Anyone wondering where all the moviegoers have gone, says 30-year-old Sherry Wright, need only do the math.
To catch a flick at the AMC Owings Mills theater, where her family prefers to go, she would have to pay $8.50 each for three tickets: her own, her boyfriend's and his 12-year-old daughter's. Add $5.50 apiece for her boyfriend's two younger daughters and her own daughter and son, all of whom qualify for children's rates. Throw in small sodas priced at $3 each, large sodas for the adults at $4 each and some popcorn at $5 per bucket. Forget about Goobers, Jujubes or M&Ms.
The grand total for a family night out could wind up costing as much as a month of cable and Internet access.
"It's not cost-effective anymore to go to the movies," says Wright, a billing analyst for a large heating and plumbing company. "It's expensive just for two people to go. I don't want to blow $40 or $50, especially when you might leave disappointed.
"It's not worth it," the Highlandtown resident says.
Pity the poor picture houses.
Reports on the drop in movie attendance this summer - down 9 percent from last year - have generated even more ink than the ever-so public and squishy Tom Cruise-Katie Holmes union. For 18 straight weekends, box-office revenue has been lower than it was during comparable weeks last year - the longest such decline since 1985, according to Exhibitor Relations Co., which tracks box-office revenue. Worse, ticket sales have been sliding for three consecutive years now.
Hollywood is hoping that an earth-shaking performance by Steven Spielberg's War of the Worlds, the alien-invasion movie that opens today, will rescue the film industry from its summer malaise, but no film released so far has managed to stem the tide.
Speculation about Brad Pitt and Angelina Jolie's "are-they-or-aren't-they" relationship - splashed across the front page of gossip magazines like Us Weekly and Star - may have fueled Mr. & Mrs. Smith's $50.3 million opening-week performance, but the movie has not become a powerhouse that draws viewers in week after week.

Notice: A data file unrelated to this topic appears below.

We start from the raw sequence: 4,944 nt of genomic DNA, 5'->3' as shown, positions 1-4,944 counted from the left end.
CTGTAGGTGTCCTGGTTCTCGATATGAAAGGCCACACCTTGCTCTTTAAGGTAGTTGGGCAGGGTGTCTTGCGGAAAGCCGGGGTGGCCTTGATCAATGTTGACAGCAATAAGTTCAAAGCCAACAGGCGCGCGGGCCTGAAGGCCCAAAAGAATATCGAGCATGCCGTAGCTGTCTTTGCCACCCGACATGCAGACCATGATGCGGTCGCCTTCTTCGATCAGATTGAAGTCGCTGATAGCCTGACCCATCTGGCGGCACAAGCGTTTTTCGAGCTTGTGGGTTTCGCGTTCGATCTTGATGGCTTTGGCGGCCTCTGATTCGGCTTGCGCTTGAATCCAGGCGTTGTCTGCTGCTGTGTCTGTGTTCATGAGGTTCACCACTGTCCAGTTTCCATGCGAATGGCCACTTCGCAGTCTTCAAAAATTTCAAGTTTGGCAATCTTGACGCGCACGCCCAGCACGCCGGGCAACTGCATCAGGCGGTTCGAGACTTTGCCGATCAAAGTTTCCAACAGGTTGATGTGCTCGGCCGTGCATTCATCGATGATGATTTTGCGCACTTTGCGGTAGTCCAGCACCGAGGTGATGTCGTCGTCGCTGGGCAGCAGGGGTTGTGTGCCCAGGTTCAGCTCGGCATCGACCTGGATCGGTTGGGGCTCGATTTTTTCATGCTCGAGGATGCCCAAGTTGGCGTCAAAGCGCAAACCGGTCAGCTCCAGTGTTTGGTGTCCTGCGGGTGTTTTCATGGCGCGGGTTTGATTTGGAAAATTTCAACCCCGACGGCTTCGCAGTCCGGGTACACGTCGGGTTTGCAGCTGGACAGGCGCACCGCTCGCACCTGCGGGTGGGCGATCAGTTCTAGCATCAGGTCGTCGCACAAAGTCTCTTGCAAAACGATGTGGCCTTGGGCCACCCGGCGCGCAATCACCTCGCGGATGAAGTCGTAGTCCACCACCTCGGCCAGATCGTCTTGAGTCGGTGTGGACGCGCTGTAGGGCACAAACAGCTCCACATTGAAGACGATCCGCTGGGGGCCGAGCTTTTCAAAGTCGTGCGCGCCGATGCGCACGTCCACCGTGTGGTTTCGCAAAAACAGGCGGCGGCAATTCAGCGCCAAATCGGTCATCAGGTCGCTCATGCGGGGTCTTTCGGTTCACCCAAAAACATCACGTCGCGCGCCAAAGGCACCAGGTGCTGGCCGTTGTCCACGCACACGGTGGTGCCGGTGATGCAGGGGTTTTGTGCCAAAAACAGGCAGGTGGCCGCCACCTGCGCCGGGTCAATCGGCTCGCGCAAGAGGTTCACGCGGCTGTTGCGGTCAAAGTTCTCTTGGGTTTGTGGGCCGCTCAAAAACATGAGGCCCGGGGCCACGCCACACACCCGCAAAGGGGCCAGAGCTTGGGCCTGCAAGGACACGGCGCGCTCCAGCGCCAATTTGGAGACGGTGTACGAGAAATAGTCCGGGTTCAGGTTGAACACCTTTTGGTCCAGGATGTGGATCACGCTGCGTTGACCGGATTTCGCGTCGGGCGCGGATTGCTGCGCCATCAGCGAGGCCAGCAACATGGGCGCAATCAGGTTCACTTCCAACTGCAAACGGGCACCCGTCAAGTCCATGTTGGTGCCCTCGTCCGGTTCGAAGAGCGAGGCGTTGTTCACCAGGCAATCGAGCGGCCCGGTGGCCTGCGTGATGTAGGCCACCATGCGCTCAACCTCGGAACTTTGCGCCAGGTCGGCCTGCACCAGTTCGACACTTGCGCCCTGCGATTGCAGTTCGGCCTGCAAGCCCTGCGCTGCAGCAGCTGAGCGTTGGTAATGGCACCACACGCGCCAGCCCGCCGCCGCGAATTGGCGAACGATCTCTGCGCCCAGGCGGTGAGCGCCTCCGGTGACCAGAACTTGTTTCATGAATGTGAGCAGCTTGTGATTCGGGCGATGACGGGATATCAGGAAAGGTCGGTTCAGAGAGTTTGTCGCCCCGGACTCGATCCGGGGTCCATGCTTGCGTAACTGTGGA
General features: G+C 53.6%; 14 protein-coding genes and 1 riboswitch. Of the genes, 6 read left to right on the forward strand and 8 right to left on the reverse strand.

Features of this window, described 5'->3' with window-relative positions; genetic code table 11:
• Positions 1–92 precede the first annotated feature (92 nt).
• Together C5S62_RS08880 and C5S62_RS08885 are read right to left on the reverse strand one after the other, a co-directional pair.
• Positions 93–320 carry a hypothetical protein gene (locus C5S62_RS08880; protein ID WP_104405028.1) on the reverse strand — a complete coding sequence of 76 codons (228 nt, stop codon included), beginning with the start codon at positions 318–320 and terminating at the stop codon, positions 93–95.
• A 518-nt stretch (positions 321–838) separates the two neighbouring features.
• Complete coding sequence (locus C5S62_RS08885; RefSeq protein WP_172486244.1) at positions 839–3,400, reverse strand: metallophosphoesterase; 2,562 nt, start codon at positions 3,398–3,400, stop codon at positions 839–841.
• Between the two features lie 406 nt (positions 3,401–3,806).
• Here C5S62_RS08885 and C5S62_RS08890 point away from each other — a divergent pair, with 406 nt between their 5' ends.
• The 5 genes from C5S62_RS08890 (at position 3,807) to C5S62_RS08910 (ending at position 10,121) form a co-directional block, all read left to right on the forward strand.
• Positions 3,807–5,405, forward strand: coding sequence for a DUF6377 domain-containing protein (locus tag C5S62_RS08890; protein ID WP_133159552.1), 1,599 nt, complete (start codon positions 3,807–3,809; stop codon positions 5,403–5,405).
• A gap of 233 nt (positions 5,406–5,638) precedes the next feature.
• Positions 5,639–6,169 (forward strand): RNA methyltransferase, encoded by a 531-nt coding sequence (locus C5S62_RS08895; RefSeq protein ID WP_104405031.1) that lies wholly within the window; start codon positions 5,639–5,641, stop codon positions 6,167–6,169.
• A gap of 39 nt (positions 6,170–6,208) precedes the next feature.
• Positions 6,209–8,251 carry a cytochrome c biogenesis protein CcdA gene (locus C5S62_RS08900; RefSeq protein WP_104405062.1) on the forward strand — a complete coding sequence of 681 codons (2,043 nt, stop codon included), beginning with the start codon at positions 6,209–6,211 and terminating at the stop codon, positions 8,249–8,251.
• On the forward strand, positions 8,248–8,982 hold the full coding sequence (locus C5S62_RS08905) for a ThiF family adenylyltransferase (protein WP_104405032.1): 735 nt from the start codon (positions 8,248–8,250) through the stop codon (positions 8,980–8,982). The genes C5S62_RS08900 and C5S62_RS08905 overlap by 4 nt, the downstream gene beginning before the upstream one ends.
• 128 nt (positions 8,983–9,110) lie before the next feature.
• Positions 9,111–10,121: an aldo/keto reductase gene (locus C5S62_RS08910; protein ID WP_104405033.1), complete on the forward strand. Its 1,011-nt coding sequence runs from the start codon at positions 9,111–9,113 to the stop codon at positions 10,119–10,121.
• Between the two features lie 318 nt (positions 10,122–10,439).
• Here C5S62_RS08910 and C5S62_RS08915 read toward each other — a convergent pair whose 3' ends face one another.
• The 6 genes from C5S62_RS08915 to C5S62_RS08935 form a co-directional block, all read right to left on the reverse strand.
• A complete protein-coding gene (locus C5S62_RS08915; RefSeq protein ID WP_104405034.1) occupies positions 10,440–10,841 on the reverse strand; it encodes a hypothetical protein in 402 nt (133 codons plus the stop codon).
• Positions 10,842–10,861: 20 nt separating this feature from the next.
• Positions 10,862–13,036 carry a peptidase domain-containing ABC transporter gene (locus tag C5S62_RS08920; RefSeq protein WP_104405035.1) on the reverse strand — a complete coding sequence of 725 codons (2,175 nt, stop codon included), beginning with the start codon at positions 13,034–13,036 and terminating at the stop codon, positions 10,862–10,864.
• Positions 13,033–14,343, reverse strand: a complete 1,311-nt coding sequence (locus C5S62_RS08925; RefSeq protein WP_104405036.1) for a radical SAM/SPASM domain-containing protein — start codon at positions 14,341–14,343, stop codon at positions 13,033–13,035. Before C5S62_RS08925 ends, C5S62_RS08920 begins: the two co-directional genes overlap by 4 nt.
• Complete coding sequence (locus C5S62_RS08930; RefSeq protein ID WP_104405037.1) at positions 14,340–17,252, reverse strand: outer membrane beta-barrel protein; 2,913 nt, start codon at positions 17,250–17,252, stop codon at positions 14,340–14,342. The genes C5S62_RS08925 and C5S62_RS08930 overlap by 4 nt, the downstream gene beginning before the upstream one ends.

Russell Crowe may have generated news when he threw a telephone at a hotel employee, but the buzz didn't boost the box-office figures for Cinderella Man; it pulled in a mere $43.9 million in the three weeks since it landed in theaters.
Star Wars: Episode III Revenge of the Sith raked in $348 million in five weeks, but even the Force failed to inject enough enthusiasm in box-office sales this year to overcome declining ticket sales. Batman Begins' $72.9 million draw in one week almost saved the day, but not quite. The slump continues.
Might it be that movie magic has lost its sparkle?
After all, in recent years, movie-theater management has tried practically everything to lure movie audiences back into the theater, including offering stadium seating, body-jarring sound systems, mommy-friendly showings, child care, valet parking, arcades, full-course dinners, alcohol and, in some cases, adjacent bars that allow viewers to mingle before and after the show.
Industry leaders say the downward blip is temporary.
"The product this year hasn't inspired people to the level it has in year's past," says Paul Dergarabedian, president of Exhibitor Relations. "That, combined with so many options for people's entertainment, pulling them in all different directions, makes it more challenging to get people into theaters."
Americans are still consuming movies, but in different ways than before. Consumers spent $21.2 billion renting and buying DVDs last year - up 30 percent from 2003. And with increasingly sophisticated home-entertainment centers, many people prefer to watch movies at home. An Associated Press-AOL poll released this month found that 73 percent of respondents preferred to watch movies at home, with 22 percent favoring the theater.
Even Oscar-winning director Steven Soderbergh acknowledged the evolution of the movie industry when he announced last month that he formed a partnership with 2929 Entertainment to direct six films that would debut simultaneously in movie theaters and on DVD, pay-per-view cable and satellite television.
There are other offenders chipping away at the theater-going pastime. Any blame game should also include high-ticket prices, obnoxious audiences, pre-movie commercials and DVD sales.
With so many options, Rick Huber says he can't remember the last time he went to a theater.
Why bother when he can enjoy films in his Canton home on a 36-inch flat-screen TV complete with $1,500 speakers, receivers, subwoofers and Dolby Digital system? On a recent Tuesday, 40-year-old Huber was returning two DVDs of HBO's Western, Deadwood, to the local Blockbuster. He rents an average of two movies a day, either through his $15-a-month membership with Netflix or $15 trial membership with Blockbuster.